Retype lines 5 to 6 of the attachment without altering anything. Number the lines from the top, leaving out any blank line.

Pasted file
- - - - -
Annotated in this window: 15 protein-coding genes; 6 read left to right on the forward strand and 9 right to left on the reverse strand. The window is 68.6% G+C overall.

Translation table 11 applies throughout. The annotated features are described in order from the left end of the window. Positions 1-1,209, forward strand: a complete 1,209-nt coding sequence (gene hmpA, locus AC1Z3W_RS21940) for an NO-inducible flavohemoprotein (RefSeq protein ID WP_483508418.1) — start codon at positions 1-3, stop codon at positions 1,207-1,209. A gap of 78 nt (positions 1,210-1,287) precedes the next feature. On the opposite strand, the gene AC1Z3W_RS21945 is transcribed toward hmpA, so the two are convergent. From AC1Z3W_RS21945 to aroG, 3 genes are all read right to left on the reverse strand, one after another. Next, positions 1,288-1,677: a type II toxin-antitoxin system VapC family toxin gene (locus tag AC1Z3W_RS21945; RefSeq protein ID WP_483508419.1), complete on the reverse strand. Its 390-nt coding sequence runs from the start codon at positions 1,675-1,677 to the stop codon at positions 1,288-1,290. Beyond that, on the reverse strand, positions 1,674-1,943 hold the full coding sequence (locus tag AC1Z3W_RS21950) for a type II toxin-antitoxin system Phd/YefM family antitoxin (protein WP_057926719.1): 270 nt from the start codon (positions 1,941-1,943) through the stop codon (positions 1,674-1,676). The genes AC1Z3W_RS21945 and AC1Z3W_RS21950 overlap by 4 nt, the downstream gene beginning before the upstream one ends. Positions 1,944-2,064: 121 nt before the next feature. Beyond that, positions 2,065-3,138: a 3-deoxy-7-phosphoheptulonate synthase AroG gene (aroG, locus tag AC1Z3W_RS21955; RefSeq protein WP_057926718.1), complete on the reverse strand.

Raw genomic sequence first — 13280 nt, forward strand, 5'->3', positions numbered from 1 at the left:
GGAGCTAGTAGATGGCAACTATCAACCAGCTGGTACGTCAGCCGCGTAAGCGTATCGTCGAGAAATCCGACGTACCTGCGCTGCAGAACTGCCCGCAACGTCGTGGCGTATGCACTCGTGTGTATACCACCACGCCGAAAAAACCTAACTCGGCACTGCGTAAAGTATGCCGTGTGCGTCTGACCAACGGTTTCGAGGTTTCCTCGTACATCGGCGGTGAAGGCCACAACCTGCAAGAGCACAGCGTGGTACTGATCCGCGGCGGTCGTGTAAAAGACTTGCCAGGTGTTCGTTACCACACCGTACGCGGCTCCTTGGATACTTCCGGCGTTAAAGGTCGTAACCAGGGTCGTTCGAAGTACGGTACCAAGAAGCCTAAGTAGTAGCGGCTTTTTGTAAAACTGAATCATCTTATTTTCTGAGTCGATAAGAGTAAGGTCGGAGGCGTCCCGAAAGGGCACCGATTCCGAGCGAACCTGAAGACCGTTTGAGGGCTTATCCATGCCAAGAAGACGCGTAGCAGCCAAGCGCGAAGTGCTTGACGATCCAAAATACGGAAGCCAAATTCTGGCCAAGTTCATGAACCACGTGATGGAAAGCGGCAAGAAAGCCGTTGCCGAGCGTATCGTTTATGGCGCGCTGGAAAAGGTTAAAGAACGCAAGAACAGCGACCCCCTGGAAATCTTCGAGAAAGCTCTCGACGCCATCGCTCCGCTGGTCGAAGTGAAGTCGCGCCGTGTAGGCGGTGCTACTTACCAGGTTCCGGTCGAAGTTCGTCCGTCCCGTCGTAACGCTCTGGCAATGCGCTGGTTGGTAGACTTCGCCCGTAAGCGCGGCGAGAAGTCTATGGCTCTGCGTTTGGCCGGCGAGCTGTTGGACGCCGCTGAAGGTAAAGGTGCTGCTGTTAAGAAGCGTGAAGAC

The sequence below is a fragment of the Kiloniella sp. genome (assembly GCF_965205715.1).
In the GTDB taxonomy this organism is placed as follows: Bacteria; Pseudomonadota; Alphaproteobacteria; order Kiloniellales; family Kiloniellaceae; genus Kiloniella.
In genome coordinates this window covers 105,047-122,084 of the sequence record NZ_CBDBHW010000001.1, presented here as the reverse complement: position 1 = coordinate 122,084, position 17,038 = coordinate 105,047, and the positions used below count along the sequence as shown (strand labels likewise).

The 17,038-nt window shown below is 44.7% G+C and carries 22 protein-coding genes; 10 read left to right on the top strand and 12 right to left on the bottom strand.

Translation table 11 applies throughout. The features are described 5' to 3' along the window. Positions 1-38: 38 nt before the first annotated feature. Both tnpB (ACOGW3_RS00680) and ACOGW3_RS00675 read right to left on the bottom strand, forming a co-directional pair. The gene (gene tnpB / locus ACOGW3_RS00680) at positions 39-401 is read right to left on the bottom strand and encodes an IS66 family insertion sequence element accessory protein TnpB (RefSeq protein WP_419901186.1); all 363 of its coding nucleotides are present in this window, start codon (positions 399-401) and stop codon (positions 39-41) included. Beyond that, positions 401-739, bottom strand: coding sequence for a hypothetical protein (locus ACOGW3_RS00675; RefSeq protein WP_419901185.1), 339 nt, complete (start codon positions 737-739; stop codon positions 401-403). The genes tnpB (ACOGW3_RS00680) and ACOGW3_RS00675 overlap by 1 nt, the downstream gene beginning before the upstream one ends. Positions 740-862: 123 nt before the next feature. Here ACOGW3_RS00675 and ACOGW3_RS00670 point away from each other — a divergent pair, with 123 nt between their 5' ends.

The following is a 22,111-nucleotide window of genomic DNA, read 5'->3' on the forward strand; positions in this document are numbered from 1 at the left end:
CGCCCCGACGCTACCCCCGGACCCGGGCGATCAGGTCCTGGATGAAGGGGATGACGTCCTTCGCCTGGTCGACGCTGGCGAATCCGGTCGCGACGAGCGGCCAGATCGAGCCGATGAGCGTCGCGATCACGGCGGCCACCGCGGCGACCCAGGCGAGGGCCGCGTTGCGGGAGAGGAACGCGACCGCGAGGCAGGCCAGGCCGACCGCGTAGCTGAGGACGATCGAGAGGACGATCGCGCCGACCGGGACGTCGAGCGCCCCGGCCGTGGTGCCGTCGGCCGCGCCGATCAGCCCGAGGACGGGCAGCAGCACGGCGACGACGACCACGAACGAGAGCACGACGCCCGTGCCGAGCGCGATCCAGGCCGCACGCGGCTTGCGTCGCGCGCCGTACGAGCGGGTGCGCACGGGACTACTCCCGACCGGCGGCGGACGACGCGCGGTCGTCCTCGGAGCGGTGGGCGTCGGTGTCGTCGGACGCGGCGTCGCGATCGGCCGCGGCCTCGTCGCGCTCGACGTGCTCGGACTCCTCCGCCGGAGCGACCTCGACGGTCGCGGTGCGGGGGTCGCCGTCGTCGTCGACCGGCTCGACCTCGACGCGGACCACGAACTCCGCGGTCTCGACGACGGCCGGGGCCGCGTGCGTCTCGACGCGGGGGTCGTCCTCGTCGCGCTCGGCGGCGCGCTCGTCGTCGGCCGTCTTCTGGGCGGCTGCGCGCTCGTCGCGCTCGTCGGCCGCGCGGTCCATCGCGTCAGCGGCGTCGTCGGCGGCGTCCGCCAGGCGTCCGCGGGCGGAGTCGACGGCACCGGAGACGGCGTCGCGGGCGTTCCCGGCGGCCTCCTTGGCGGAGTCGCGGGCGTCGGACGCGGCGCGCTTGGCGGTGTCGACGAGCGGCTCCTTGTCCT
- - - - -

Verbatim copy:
The sequence below is a fragment of the Kiloniella sp. genome (assembly GCF_965205715.1).
In the GTDB taxonomy this organism is placed as follows: Bacteria; Pseudomonadota; Alphaproteobacteria; order Kiloniellales; family Kiloniellaceae; genus Kiloniella.